|Scientist's camp on the Greenland Ice|
Sheet. (LANL Photo)
"Although the Greenland Ice Sheet initially speeds up each summer in its slow-motion race to the sea, the network of meltwater channels beneath the sheet is not necessarily forming the slushy racetrack that had been previously considered," said Matthew Hoffman, a Los Alamos National Laboratory scientist on the project. (full story)
Team advances understanding of the Greenland Ice Sheet’s meltwater channels
|Greenland meltwater channel|
A high-profile paper appearing in Nature this week notes that observations of moulins (vertical conduits connecting water on top of the glacier down to the bed of the ice sheet) and boreholes in Greenland show that subglacial channels ameliorate the speedup caused by water delivery to the base of the ice sheet in the short term. (full story)
LANL introduces ATHENA, the desktop human ‘body’
|Artificial lung developed at|
LANL. (LANL image)
“By developing this ‘homo minutus,’ we are stepping beyond the need for animal or Petri dish testing: There are huge benefits in developing drug and toxicity analysis systems that can mimic the response of actual human organs,” said Rashi Iyer, a senior scientist at Los Alamos National Laboratory. (full story)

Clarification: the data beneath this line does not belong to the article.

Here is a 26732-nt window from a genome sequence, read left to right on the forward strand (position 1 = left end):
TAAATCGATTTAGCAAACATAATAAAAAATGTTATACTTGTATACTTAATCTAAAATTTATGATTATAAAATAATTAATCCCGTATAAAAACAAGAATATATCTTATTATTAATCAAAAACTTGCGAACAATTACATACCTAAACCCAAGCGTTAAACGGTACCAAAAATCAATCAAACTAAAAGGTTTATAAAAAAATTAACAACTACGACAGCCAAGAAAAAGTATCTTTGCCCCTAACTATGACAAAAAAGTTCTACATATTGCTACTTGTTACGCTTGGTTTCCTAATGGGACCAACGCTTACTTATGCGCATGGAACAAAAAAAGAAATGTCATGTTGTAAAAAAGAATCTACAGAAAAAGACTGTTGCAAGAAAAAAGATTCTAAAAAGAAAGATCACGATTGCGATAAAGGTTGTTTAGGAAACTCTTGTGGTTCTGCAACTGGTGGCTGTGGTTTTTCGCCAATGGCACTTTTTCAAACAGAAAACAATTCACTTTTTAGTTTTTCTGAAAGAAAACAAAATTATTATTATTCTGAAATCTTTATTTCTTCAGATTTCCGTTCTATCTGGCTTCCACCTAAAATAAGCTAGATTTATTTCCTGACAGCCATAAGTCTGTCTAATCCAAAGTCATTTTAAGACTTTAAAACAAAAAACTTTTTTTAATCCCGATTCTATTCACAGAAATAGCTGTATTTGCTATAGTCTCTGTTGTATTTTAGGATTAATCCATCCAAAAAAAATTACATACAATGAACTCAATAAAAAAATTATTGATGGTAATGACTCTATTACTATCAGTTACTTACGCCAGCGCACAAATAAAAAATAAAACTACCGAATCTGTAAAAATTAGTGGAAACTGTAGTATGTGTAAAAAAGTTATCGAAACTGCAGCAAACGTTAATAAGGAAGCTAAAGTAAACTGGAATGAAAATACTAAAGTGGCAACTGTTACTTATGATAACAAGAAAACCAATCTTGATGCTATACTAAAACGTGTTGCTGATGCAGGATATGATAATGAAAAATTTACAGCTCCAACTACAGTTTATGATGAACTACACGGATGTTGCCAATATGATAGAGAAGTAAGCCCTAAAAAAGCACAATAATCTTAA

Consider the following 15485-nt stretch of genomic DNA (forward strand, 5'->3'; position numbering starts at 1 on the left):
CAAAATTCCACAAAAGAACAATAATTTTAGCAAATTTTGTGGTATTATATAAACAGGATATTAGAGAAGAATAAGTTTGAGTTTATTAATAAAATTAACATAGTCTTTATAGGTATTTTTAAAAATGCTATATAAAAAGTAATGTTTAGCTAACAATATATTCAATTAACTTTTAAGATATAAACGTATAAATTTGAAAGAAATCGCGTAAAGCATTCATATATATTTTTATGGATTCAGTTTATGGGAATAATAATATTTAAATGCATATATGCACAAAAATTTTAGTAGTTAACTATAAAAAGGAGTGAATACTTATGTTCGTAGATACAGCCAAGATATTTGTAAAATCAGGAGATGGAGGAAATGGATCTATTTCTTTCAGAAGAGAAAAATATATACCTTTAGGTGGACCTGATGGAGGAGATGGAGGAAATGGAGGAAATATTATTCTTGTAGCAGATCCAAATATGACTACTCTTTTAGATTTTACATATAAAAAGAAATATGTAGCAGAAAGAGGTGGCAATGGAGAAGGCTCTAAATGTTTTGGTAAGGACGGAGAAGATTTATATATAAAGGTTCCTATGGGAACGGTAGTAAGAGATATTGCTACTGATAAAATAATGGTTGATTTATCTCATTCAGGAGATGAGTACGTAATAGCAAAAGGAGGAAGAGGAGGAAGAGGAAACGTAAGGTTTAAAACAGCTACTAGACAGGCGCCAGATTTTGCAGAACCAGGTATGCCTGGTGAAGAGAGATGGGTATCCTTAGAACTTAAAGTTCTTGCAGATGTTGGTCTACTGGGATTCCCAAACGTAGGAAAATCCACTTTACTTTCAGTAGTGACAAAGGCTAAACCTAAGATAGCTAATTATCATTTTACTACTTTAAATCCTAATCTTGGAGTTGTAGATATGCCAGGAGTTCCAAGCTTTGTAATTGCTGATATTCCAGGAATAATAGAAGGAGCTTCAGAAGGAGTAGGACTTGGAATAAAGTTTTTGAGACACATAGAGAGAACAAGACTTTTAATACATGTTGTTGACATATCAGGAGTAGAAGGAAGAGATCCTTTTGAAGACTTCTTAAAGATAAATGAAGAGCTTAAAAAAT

The tech to stop new airline threats
|A bottle of white wine is loaded into|
the MagRay system. (LANL image)
Los Alamos National Lab created its own system, the MagRay (Magnetic Resonance Imaging), that combines X-ray and MRI techniques to create 3-D images that reveal a liquid's proton content and density, which can tell you more about what it is. (Currently, most liquids scanners are slow and give a lot of false positives.) (full story)
LANL licenses polarization cryptography technique
|Quantum key device. (LANL image)|
Developed at Los Alamos National Laboratory, the technology has been licensed to Whitewood Encryption Systems Inc. for commercialization.
The LANL technology uses random polarization to generate random numbers for real-time encryption at high data rates. It represents an improvement over existing random-number generators based on mathematical formulas that can be broken by a computer with sufficient speed and power. (full story)
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